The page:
This is my first time I am sharing my experiences of life-changing manic episodes. When I say life-changing, I mean mania that develops into a psychosis, and renders the mind uncontrollable and actions that morph into a whole new reality, that is when decisions on life take a turn for the worst.
My first manic psychosis was when I was 16. I was undiagnosed, (although the doctor thought it would be interesting to put me on antidepressants when I told him I was depressed). I had just started college and was doing A-levels at the time. I wanted to be a vet. My life was good, I felt good, in fact better than good, my thoughts were racing away like a horse at the grand national, and I was the jockey riding this uncontrollable horse. I won the race……and I entered a whole new reality.
After becoming so high that I hadn’t slept for nearly a week and a half, missing classes and wearing feathers in my hair, my brain decided I was a native American orphan. (I only know this because a kind friend told me). I had apparently made up a name for myself, which I cannot write here because I fear being too exposed…..but I can tell you that the name had 12 letters and 5 syllables.
My mum then told me the rest of what happened in that manic psychotic episode….she told me that I had become aggressive towards her and made threats. I had a piece of paper in my hands at the time, and I looked at it…my mum had changed my name legally be deed poll, to the wacky name I had somehow made up. ..she said that she was frightened that I would do myself harm if she didn’t change it.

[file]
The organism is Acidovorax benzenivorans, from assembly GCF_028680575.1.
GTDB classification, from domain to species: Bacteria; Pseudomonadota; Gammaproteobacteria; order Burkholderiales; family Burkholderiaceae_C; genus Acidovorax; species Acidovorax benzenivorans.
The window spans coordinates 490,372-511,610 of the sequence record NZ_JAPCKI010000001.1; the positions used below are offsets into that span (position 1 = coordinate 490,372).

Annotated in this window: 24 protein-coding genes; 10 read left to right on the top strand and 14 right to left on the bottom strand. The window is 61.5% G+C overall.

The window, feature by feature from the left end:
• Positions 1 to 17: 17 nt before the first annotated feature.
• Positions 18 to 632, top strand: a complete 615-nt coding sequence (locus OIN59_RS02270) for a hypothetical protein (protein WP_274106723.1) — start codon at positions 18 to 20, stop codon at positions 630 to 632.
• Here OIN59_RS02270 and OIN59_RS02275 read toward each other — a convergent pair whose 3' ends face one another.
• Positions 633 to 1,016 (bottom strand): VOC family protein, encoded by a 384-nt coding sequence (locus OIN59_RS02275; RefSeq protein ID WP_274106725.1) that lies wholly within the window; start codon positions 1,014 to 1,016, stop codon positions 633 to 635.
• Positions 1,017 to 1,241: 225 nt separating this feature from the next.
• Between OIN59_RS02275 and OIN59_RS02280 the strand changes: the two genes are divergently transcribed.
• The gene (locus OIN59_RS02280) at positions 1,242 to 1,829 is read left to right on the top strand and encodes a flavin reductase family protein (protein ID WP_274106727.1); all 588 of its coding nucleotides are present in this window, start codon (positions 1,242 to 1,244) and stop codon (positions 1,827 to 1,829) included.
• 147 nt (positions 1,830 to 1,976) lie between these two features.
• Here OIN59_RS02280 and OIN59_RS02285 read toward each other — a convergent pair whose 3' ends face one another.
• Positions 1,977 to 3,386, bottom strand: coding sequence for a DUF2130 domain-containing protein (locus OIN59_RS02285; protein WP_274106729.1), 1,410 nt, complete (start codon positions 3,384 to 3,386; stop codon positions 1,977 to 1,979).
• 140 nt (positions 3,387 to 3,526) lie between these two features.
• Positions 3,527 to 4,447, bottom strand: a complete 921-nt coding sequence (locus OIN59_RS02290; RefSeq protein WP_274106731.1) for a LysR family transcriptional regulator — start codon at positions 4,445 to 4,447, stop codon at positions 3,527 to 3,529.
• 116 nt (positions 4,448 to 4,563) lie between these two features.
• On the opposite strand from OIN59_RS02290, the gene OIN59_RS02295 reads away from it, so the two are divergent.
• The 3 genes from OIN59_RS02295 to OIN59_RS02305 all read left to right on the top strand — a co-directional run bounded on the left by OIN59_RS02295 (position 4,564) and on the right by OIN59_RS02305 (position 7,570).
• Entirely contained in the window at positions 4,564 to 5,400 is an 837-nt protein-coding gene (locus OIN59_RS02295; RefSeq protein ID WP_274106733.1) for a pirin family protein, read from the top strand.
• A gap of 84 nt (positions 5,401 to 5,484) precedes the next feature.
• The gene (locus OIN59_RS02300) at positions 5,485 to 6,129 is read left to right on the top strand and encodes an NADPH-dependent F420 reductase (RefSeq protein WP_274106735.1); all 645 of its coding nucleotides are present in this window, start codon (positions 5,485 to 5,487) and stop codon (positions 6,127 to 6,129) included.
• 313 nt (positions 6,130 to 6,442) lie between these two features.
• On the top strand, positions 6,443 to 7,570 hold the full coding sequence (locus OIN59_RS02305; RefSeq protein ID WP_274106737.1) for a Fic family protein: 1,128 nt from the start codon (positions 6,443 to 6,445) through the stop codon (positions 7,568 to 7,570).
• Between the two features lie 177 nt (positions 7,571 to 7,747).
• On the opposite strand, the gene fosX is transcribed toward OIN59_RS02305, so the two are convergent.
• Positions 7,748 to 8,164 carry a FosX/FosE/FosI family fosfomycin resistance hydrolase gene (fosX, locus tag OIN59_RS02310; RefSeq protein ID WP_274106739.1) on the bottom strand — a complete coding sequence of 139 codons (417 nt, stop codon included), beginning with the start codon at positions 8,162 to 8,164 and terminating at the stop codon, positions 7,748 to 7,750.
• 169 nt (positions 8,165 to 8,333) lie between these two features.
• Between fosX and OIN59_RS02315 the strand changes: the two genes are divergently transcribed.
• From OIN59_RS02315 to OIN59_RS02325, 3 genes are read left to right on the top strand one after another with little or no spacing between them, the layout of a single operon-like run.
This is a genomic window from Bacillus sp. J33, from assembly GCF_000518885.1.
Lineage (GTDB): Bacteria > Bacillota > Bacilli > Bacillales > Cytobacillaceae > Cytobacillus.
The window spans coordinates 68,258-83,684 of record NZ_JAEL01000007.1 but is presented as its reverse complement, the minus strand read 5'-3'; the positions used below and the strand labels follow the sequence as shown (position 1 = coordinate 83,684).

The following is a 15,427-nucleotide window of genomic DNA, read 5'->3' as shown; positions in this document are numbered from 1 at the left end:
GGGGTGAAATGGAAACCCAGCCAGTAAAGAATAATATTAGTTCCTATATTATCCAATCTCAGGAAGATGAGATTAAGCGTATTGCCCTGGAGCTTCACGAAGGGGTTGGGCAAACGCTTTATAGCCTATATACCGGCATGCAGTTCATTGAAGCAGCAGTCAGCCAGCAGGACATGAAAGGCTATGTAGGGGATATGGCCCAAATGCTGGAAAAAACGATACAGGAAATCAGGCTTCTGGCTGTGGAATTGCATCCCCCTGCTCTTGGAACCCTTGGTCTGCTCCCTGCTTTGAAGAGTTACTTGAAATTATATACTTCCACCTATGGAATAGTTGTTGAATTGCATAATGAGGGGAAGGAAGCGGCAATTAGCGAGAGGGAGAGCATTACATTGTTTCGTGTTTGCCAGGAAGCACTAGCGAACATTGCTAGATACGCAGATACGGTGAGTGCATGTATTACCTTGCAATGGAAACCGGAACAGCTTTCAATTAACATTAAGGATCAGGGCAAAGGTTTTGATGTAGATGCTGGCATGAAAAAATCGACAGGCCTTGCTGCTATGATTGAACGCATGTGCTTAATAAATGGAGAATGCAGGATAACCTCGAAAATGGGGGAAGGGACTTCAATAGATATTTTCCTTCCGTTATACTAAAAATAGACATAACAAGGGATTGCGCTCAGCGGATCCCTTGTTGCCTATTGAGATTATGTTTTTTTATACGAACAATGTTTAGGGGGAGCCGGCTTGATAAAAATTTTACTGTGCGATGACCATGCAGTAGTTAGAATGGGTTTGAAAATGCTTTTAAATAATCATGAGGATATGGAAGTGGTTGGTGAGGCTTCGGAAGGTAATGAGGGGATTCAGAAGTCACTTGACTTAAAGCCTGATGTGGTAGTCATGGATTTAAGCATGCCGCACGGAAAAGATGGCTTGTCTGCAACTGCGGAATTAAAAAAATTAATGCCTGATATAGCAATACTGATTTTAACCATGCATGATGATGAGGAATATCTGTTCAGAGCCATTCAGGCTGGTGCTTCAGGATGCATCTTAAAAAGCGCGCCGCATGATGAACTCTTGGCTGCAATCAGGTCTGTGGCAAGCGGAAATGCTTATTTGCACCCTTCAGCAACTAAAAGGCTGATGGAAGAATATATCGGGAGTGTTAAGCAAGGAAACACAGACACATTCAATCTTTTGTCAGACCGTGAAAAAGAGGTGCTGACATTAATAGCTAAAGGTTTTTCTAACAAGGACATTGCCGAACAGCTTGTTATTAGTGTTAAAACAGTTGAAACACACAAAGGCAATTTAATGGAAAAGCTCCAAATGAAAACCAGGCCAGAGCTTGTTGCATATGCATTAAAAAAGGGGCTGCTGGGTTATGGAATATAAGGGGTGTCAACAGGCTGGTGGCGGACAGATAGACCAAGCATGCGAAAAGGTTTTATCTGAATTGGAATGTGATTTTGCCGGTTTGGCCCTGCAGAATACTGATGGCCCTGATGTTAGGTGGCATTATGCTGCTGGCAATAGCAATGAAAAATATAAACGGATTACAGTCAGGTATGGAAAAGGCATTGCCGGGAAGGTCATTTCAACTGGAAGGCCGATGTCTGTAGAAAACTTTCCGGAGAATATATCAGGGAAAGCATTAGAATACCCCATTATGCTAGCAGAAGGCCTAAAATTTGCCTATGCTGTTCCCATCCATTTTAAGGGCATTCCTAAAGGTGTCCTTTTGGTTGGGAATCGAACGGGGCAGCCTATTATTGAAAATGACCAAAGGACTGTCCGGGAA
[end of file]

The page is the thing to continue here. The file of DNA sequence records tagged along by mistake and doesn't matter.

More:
I was 16 years old, so I was not legally able to change my name myself. I did not know what to do. After the manic psychosis, I had crashed down into a depression, and this information made it worse.
I kept that name for 17 years…I was too paranoid to change it, I was bound to it. I have old passports, mortgage, bank accounts, loans, degree certificate..all in that horrible new name.
Thankfully, after some rehabilitation and some spiritual direction from my parish priest, I was able to fully confront my past experience, and I changed my name legally back to my baptised name which I use now. However I cannot change back the name on several legal documents, including my divorce papers.
This was the first life-changing bipolar event.
1 thought on “Bipolar 1 manic psychosis”
I know how hard it is to talk about things as intimate as this. I’m proud of you for feeling brave enough to open yourself up in this way. And thank you for sharing these parts of you with us. ❤